This led the world’s largest tech companies, such as Amazon and Google, to split their headquarters across various locations to have better access to talent in other areas.
However, remote working capabilities now allow people to earn high salaries from practically anywhere, whether that be cities or rural areas.
Workers have also expressed that their workspace does not meet their everyday needs. In fact, Leesman, a firm that measures employee experiences, found that 40% of 719,000 respondents felt their office did not enable productivity.
When the pandemic hit and millions were forced to work from home, many professionals had a realization of what they needed out of the workspace.
Some decided that working from home was their preferable choice, while others realized that having a flexible office closer to their homes would help them achieve more within their personal and professional lives.
But what does this mean for the office market as a whole? While vacancy rates have skyrocketed over the last several months, companies like Google and Facebook have recently signed new leases.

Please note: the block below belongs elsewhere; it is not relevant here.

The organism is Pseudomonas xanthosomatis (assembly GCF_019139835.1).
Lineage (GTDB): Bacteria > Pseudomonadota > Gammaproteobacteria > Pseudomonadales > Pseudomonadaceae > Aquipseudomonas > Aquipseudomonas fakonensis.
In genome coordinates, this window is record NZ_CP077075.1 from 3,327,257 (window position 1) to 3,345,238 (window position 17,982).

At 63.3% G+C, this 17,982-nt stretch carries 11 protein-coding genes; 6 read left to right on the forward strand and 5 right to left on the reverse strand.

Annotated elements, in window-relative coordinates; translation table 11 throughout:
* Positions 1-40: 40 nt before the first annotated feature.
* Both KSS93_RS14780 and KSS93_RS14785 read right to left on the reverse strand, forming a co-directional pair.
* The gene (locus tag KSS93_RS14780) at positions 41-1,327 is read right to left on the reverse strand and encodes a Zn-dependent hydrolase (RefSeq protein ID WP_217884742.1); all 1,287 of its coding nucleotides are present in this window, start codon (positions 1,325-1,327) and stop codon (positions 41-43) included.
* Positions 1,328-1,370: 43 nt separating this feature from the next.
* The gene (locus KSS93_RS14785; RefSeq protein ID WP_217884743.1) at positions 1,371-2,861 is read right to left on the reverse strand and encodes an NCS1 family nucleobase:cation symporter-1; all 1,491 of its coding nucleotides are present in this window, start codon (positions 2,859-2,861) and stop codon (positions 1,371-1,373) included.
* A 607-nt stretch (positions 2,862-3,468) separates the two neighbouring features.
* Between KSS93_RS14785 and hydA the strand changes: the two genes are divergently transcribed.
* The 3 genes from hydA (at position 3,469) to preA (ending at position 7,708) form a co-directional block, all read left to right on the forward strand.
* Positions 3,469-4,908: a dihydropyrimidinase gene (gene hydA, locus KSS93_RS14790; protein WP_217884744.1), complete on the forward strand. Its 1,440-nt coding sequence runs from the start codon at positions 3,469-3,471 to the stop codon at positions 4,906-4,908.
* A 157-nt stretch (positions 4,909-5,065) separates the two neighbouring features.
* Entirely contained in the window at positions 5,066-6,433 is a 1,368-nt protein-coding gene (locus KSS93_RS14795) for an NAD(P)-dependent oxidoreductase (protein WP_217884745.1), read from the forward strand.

However, these large firms typically plan hiring strategies years in advance. Knowing this, it is safe to assume that overall demand for traditional offices will slowly decline.
Of course, this does not mean that the office is dead. Instead, it will likely be more distributed across various neighborhoods and cities to allow employees to avoid long commutes, while still having a physical workspace to come into.
How A Hybrid Workplace Will Impact Office Culture
While some companies have been wary of remote working arrangements for years, many soon realized that productivity remained consistent and began to reconsider their office strategies for the future.
Now, organizations are declining to renew leases or opting for something more short-term and allowing their employees to continue working remotely.
However, some workers have expressed issues of isolation, Zoom fatigue and the inability to separate work and home life with this arrangement. This has led firms to include a partial return to the office post-pandemic.
This means the office will look much different moving forward. Instead, it will be a place that promotes a hybrid culture where some people work remotely, while others come into the office on flexible schedules.